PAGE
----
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Monday, August 23, 2010

NATURE & WILDLIFE - Coyotes


by Karri Moser
Coyotes are animals to be respected and admired in their natural habitat. It is also best to admire them from afar. As human sprawl continues to invade more and more remote areas of Baja and Central America, coyote sightings are, and will continue to be, more frequent. We are simply encroaching on their territory and venturing into lands they have always wandered through.

It is important to understand the behavior of coyotes and to familiarize yourself with their habits if you are going to be venturing into the desert, grasslands or mountains of Baja and the southwestern states of the U.S. Coyotes are members of the canine family and closely resemble small wolves. They can be a mix of colors such as white, gray, brown or rust-colored. Some have a white tip at the end of their bushy tails, and their tails will appear straight out if they are trying to show aggression. The males outweigh the female coyotes. On average, desert coyotes weigh about 20 pounds and mountain coyotes can weigh up to 50 pounds. It is important to know that while there are places they are more likely to inhabit, coyotes can live anywhere.

Coyotes are significantly more active at night, dusk and dawn rather than during full daylight hours,and since they have few predators, they remain at the top of the food chain in most habitats. They primarily live on a diet of small mammals, fruits and some plant life, but they prefer to eat rodents, rabbits, squirrels, ringtails, kit foxes, bobcats, armadillos, opossums, skunks and lizards. Coyotes tend to hunt and live in packs, and they have advanced pack hunting strategies. Livestock is an easy target for coyotes, and two adult coyotes can carry out a deadly attack on a large deer. However, if they are after relatively small prey, they will hunt alone.

Coyotes are also very intelligent and adaptable animals which is exactly why they are becoming a more frequent sight in suburban and developed areas. They have the ability to change their breeding habits, social structure and diet to survive almost anywhere and under almost any amount of stress. They are stealth-like in movement and can dodge out of sight quickly. They also communicate with each other. Their nighttime howl is meant to pinpoint locals between packs. They will yelp loudly as a form of playful interaction. If they bark, this is meant as a threat or a way of protecting a fresh kill from other hungry animals.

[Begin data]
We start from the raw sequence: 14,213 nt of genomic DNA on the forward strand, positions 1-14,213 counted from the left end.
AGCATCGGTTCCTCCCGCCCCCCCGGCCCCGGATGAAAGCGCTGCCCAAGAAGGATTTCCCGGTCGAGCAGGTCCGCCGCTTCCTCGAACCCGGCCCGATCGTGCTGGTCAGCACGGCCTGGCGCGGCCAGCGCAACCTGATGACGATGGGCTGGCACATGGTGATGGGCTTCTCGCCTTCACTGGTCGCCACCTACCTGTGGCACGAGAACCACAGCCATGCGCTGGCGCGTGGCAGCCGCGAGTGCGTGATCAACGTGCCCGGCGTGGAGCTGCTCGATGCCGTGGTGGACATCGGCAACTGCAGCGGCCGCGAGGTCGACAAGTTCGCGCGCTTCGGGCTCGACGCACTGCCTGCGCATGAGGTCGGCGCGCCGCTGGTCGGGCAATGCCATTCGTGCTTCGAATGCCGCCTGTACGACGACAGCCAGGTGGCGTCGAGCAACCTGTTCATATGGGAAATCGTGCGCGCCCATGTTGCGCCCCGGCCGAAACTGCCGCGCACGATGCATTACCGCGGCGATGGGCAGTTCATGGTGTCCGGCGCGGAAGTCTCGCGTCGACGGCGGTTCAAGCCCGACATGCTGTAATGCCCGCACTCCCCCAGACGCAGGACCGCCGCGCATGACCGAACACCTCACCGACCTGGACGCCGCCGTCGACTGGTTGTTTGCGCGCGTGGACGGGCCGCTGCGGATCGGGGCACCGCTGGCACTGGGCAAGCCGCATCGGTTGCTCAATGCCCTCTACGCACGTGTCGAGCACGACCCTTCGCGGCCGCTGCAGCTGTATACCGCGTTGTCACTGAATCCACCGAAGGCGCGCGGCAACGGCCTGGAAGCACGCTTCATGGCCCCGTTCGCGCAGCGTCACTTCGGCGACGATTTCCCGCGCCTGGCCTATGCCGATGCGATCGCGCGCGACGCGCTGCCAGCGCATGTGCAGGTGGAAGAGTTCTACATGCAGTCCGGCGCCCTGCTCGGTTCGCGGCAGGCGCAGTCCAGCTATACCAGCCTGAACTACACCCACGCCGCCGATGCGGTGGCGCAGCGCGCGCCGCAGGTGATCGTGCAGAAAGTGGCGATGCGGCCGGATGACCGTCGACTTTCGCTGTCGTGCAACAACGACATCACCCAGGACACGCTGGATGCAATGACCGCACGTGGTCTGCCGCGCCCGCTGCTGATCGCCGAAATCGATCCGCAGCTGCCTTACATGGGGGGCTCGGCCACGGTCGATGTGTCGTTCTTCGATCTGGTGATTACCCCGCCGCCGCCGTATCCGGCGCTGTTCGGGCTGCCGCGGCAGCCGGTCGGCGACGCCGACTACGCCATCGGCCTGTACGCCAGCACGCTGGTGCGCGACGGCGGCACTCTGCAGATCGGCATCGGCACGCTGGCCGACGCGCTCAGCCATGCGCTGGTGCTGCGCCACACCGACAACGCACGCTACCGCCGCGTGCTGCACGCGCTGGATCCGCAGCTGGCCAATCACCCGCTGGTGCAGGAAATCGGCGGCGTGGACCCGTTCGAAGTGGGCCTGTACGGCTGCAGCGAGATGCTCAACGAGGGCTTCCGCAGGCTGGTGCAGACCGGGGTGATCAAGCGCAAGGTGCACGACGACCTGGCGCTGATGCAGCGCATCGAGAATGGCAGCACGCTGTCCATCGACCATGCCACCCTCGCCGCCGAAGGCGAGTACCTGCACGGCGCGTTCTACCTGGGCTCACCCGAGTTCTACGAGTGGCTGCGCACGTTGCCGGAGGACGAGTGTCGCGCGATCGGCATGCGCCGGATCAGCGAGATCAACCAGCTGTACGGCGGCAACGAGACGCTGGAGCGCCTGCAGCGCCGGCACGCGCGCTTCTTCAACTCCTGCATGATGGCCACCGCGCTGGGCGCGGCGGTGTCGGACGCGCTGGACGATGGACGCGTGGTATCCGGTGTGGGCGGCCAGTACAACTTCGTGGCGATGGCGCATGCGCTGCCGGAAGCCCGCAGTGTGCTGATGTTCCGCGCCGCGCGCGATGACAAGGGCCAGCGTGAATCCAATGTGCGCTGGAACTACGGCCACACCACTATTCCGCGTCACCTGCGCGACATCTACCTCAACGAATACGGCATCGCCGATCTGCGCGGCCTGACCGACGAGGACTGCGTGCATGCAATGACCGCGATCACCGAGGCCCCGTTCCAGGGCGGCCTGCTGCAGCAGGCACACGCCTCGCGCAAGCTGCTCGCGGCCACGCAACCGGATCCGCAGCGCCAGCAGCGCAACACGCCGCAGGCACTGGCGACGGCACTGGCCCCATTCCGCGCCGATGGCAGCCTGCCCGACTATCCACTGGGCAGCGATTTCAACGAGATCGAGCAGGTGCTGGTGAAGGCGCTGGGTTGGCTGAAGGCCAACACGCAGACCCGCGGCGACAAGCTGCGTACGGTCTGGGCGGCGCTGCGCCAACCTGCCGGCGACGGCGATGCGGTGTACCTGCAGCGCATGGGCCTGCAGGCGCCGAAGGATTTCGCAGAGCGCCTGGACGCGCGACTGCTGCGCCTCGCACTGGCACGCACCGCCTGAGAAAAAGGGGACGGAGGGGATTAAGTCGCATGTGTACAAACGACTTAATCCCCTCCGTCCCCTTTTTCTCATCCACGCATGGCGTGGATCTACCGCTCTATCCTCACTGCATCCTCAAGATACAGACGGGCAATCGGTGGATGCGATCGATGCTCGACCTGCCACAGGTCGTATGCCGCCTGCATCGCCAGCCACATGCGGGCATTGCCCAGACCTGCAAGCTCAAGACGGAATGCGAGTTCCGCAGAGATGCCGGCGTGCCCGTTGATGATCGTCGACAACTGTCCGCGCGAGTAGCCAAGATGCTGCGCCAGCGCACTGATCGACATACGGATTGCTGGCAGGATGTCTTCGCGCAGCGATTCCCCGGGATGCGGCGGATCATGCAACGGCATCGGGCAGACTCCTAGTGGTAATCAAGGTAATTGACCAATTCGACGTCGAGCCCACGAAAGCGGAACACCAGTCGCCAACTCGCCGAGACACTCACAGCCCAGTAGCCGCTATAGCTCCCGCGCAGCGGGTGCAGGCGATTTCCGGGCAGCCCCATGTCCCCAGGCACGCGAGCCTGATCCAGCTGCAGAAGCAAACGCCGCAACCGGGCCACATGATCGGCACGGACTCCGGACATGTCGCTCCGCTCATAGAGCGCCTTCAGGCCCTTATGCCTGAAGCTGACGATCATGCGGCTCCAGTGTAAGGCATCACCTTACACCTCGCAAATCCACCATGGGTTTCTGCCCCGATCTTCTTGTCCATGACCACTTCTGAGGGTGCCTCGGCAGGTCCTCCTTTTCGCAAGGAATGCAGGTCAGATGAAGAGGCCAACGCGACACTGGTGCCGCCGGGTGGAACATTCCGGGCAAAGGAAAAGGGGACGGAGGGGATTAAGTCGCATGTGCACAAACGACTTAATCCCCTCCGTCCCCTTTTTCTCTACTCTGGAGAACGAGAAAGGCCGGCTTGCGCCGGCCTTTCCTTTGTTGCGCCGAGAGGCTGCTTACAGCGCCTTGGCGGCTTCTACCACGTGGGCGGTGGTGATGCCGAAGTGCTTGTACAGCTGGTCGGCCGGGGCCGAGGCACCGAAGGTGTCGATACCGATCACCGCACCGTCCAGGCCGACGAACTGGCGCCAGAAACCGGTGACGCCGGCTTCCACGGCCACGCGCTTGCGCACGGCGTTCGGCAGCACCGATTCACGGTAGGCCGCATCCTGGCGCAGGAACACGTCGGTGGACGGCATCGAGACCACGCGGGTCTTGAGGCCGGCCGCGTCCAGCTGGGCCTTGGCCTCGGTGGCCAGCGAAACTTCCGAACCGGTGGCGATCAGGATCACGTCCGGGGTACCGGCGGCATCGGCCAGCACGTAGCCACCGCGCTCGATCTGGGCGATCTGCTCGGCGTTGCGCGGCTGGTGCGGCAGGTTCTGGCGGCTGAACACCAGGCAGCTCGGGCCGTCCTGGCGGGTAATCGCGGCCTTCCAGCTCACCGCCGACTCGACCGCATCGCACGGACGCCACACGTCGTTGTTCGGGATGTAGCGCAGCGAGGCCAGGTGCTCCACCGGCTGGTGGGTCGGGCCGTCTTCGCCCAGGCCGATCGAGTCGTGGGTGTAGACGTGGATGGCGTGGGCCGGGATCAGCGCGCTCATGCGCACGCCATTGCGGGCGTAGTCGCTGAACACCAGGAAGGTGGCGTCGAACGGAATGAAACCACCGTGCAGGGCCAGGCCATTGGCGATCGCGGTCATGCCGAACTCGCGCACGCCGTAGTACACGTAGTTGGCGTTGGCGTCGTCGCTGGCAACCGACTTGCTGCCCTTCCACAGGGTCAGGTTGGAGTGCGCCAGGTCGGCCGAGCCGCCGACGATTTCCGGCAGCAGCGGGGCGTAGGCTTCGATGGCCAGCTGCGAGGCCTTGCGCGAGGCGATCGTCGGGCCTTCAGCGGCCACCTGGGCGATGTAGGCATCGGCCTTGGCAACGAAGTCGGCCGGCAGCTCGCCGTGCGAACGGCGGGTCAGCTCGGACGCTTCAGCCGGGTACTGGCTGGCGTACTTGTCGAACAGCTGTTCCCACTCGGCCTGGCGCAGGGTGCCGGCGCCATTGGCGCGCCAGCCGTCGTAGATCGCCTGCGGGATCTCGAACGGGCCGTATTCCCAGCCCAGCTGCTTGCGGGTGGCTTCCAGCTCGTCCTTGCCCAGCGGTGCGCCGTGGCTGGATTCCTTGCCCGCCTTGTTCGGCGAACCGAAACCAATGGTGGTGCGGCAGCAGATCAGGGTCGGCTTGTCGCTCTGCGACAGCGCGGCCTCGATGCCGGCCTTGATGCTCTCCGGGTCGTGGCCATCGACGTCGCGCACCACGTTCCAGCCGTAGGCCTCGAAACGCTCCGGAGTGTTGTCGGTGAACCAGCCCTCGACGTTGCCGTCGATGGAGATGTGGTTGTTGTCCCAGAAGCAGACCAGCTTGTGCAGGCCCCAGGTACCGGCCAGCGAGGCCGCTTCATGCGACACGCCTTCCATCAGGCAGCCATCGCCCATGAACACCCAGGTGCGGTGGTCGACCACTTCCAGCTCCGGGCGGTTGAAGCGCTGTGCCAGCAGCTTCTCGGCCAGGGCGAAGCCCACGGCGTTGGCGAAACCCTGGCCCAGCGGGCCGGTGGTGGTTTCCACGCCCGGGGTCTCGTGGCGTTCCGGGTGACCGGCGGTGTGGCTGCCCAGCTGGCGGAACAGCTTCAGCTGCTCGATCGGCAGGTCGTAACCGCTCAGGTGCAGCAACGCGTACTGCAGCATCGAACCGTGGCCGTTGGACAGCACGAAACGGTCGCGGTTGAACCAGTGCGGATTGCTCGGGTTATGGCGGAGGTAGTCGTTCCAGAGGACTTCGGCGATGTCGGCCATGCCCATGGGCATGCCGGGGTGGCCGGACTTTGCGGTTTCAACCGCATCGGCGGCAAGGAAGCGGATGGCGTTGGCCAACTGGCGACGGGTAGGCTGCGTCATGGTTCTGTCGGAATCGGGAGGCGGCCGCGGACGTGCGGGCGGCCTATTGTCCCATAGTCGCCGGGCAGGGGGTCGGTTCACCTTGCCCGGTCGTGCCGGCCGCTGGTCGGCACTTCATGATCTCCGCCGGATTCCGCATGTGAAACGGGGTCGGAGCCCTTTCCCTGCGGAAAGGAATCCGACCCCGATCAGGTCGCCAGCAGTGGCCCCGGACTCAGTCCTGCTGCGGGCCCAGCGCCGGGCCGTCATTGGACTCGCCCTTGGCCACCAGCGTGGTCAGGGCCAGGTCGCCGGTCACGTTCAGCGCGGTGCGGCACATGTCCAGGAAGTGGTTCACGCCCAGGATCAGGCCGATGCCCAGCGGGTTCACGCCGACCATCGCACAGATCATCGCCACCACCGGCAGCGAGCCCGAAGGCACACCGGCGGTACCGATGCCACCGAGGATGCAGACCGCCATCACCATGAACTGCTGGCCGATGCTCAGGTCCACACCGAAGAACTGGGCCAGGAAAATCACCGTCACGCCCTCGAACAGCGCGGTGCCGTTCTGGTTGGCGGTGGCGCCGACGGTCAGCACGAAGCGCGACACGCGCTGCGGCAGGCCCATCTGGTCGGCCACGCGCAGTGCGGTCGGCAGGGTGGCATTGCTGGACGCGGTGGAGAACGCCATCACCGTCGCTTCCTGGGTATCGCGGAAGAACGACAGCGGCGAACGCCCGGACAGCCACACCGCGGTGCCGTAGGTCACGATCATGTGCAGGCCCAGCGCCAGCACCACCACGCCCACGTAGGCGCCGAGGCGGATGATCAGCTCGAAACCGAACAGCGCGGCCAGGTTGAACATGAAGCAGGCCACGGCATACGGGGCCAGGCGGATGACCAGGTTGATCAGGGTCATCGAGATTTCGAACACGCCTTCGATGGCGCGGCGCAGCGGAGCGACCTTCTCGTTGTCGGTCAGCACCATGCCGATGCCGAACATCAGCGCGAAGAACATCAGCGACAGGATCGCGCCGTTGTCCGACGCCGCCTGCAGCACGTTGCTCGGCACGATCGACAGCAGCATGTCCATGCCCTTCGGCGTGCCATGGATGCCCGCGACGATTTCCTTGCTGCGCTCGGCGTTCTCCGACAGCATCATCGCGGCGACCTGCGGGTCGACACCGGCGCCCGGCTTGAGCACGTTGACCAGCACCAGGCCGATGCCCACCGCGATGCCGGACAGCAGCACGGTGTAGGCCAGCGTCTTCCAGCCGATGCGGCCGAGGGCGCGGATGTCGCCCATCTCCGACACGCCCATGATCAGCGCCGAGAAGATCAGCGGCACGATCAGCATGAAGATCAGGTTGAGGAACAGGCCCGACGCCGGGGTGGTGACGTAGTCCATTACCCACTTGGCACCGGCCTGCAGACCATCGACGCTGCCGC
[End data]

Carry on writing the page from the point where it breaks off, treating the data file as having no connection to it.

If you frequently hear or see coyotes, it is important to know how to deter them from getting closer to you, your property, and your animals. Animal water dishes and swimming pools may lure them to your property. They also have a very keen sense of smell and are attracted to the scent and presence of fallen fruit. Avocados, berries and grapes laying around will attract them. Birdseed left out will also attract them. You can easily keep them at bay with a fence measuring six feet high. Automated lights and recorded voices can also scare them away at night. Moth balls scattered around the perimeter of your land is also an easy way to keep coyotes away.

If you find yourself in the sights of a coyote, it is vital that you do not turn your back. You must appear and sound aggressive. Make as much noise as possible and throw rocks and sticks to frighten them before they can get any closer. You also need to pay close attention to your pets. Keep them within sight or on a short leash if there have been coyotes in the area.

With a few common sense tips and staying alert to the activity of coyotes in your area, both humans and coyotes can peacefully coexist. Just as with most wild animals, they want to avoid us as much as we want to avoid them.